Brexit: what does the trade agreement mean for animal welfare?
A blog by David Bowles, our dedicated Head of Campaigns and Public Affairs.
After four years, two Prime Ministers, two elections and with only seven days remaining until the UK left the EU, a Brexit deal was finally agreed on Christmas Eve.
Here at the RSPCA, we always looked at the Brexit issue through the lens of what it would mean for animal welfare. As with every complicated issue, there were both opportunities and threats from Brexit, which we consistently pointed out once the Referendum result was announced.
Threats included the scale of the issue, the threats from no deal and the impact of farm deregulation. While opportunities also existed, for example, the opportunity to end live transports. So, what do the 1,279 pages of the deal, or to give it the full name - the UK-EU Trade and Cooperation Agreement (TCA) - actually mean? And does this mean Brexit is finally done?
We have read all those pages so you don't have to - here's our analysis...
It's better than no deal
Having a deal was always going to be better for animal welfare than leaving without a deal. No deal would have meant high tariffs being imposed on our trade in food, agricultural goods and pet food - leading to disruption on exports, particularly for those EU reliant sectors.
For instance, a collapse in sheep meat exports may have driven a crash in sheep prices, resulting in welfare problems across the sector. It would have also disrupted imports - particularly products such as eggs where we relied on the EU for those imports, where the welfare standards matched our own.
We would then have had to look elsewhere for our imported food. Yet, of the countries we were talking to as prospective partners, the USA, Canada or Australia, all had lower welfare standards than us. It would have fired the starting gun on the biggest race to the bottom for welfare standards that the UK had experienced.
So the deal is to be welcomed. But, as the previous position had been no tariffs and no borders, it's the only free trade agreement that has ever been signed that increases, not reduces, paperwork and tariffs
Six areas to judge Brexit's impact on animal welfare
Here are the main opportunities and risks to come out of Brexit's trade agreement. First, the good news:
1. Tariffs and taxes: No tariffs mean we shouldn't be pressured to buy lower welfare products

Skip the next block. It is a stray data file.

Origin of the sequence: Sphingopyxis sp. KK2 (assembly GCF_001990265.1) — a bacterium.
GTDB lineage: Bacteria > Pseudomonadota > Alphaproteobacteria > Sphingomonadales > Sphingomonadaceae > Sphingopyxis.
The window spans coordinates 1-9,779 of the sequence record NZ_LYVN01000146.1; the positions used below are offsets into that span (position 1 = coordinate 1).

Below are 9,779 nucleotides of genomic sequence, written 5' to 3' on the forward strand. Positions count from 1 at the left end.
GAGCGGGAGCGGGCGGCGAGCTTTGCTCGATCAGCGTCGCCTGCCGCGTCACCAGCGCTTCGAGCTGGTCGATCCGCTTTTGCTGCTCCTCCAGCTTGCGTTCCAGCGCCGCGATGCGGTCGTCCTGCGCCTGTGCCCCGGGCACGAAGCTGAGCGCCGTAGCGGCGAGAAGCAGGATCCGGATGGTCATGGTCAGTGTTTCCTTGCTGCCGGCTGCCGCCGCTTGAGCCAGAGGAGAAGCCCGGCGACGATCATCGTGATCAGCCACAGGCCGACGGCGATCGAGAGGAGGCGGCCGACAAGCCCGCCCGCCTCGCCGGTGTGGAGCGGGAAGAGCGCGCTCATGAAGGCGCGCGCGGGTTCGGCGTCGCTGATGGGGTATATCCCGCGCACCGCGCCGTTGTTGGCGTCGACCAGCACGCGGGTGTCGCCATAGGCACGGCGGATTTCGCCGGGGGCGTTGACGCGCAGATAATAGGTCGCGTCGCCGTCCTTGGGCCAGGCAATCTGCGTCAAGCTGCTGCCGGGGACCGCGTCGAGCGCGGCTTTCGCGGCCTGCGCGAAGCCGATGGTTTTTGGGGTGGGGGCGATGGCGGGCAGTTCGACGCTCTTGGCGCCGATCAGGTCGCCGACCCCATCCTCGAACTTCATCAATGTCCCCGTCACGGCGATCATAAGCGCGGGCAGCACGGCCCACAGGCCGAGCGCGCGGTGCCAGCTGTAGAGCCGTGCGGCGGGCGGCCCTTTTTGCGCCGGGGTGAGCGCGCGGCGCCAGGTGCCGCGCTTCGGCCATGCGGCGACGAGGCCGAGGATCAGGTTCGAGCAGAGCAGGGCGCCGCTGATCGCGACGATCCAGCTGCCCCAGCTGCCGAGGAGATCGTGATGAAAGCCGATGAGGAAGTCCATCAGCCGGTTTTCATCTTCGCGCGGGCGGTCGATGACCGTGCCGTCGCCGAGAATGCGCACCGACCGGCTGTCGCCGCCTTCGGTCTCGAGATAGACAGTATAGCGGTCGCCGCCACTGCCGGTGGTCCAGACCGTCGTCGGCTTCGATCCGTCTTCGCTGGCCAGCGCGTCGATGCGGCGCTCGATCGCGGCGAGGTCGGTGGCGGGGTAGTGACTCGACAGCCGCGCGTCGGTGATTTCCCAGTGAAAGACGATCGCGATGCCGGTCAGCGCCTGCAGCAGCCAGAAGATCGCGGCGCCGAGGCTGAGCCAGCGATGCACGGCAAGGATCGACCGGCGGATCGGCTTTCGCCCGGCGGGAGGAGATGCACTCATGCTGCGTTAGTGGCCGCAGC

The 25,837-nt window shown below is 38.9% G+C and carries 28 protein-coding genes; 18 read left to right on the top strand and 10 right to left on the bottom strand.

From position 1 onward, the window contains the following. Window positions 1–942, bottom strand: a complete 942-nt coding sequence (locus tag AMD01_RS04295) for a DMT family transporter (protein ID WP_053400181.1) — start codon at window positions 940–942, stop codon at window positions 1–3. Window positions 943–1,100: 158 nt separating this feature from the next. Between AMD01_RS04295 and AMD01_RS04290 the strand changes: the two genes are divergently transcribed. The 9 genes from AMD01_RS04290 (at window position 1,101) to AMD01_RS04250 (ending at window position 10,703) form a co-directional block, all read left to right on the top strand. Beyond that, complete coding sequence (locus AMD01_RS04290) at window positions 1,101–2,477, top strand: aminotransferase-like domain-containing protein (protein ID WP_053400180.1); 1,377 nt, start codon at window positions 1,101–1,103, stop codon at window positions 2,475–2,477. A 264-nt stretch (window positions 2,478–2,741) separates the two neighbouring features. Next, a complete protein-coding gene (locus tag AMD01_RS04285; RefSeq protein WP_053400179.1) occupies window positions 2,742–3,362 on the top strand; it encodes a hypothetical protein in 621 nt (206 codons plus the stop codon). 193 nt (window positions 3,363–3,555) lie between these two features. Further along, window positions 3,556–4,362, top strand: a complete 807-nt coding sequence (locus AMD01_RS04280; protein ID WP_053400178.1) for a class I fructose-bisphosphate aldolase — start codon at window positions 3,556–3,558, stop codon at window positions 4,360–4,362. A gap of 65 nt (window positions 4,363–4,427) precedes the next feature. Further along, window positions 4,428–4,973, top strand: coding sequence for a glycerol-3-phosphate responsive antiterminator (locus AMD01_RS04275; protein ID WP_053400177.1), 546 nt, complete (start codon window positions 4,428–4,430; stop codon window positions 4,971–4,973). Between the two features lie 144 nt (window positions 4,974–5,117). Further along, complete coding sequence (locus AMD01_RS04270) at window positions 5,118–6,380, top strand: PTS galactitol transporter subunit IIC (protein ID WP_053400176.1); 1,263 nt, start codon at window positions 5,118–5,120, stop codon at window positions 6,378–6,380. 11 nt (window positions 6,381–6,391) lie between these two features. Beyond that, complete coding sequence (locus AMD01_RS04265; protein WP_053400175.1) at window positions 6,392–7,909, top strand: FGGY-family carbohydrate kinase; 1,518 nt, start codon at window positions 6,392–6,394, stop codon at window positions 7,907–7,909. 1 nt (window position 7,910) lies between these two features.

Most importantly, especially for food and the farming industries, is the agreement for no tariffs on primary food and farm products. We can continue to export sheep meat without 60% taxes to the EU, as well as import eggs from Spain without 30% tariffs, which would all drive up prices. This is very positive and should prevent us from having to search for cheaper products produced to lower standards in other parts of the world.
2. Divergence from poorer EU standards: Opportunities for better farm animal welfare standards
The UK wanted the ability to diverge from European animal welfare standards. We achieved this and have acted quickly to show the benefits. For example, ending the live exports of animals. Sending live sheep and calves on never-ending journeys around the continent was always an anachronism. It resonated with the public and was the only animal welfare issue discussed in the Referendum.
The English and Welsh Government's consultation on ending live exports is due to close this month and is something that would not have been possible if we were still a member of the EU.
There are other positives too. We can now also extend the mandatory method of production labelling from just eggs to informing consumers how their meat chickens, pigs and milk is produced. Another consultation is expected in the coming few months.
We can start to draw up new baseline standards for dairy and beef cattle and raise standards in the pig industry by, for example, ending sow stalls. Even more importantly, the trade agreement gives a provision to stop the UK from being undercut by cheaper imports of food that would be illegal to produce in Great Britain.